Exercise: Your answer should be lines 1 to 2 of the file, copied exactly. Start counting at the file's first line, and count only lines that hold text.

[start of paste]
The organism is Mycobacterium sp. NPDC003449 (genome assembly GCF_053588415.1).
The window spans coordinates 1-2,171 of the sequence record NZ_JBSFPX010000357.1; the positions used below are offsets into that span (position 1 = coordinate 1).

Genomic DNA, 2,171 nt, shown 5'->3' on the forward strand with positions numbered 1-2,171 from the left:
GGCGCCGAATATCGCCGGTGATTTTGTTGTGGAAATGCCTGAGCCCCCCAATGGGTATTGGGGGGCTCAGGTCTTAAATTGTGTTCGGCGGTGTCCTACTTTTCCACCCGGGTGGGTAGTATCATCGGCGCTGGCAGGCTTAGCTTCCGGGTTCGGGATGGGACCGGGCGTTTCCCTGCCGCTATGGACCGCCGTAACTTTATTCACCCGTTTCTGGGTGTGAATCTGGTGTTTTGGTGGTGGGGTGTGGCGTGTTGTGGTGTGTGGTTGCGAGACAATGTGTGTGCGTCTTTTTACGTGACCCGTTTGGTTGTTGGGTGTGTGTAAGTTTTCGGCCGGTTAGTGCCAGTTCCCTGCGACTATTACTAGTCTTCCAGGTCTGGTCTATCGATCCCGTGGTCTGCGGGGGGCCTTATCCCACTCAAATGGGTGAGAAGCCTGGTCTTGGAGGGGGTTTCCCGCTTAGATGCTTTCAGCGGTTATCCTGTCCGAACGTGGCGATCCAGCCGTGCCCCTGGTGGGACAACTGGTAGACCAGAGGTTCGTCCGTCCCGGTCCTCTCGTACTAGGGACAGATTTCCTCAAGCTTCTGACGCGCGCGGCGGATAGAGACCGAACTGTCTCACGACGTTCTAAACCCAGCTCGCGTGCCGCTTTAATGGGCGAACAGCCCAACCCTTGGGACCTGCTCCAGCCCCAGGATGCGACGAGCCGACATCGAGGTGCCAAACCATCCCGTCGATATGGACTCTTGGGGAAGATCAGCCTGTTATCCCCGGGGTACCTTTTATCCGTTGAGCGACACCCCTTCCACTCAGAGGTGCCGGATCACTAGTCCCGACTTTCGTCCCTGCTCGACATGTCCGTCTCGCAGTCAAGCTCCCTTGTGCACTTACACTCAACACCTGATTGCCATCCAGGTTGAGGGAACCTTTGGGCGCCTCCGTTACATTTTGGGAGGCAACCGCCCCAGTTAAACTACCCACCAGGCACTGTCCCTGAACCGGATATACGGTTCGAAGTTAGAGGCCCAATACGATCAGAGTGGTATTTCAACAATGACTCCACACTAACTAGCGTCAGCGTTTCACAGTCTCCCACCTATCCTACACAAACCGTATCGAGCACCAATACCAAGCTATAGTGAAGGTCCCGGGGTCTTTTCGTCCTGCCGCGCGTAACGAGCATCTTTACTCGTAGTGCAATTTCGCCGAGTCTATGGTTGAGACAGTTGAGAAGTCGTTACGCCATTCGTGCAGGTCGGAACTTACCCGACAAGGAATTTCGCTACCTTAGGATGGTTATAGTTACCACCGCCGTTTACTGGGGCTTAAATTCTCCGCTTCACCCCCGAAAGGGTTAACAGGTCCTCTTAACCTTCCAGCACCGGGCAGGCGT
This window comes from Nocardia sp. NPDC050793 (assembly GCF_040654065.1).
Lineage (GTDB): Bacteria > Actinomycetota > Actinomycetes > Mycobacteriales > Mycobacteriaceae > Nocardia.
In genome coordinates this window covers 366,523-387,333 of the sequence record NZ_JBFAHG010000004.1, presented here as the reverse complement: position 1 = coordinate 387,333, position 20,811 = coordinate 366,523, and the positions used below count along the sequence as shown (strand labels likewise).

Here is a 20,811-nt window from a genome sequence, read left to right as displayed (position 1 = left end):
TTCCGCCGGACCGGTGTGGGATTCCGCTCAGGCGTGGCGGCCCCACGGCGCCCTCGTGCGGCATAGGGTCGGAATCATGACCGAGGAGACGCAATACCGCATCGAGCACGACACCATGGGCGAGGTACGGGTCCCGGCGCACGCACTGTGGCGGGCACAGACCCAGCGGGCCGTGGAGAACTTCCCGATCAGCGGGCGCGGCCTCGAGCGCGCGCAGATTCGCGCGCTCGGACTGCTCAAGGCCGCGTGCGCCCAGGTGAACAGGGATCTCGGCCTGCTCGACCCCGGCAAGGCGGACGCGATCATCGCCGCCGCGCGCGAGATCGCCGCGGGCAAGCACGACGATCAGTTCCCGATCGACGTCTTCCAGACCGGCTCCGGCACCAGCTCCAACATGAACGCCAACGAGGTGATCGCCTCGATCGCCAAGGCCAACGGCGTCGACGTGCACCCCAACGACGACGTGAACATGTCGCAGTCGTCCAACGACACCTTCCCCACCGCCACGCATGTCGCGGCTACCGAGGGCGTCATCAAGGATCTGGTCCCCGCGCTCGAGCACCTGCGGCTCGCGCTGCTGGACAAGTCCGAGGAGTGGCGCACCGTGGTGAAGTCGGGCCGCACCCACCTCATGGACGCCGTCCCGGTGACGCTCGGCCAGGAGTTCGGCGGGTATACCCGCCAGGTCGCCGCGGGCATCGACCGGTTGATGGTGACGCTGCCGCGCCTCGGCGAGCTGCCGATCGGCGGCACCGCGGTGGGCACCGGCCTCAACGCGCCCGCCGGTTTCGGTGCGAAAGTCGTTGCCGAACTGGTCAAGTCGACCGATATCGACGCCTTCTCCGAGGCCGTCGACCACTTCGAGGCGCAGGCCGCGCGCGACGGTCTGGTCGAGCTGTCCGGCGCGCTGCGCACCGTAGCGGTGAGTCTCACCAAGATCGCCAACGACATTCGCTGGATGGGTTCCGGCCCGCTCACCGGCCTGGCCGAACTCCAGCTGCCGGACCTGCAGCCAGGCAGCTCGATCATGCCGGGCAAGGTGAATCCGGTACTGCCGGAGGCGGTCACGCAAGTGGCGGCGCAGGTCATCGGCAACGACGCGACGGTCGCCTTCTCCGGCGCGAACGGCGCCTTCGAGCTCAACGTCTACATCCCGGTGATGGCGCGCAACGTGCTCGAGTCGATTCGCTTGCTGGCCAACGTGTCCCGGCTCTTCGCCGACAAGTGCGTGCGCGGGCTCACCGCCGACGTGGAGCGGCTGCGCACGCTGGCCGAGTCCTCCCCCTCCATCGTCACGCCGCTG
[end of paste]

The organism is Mycobacterium sp. NPDC003449 (genome assembly GCF_053588415.1).
The window spans coordinates 1-2,171 of the sequence record NZ_JBSFPX010000357.1; the positions used below are offsets into that span (position 1 = coordinate 1).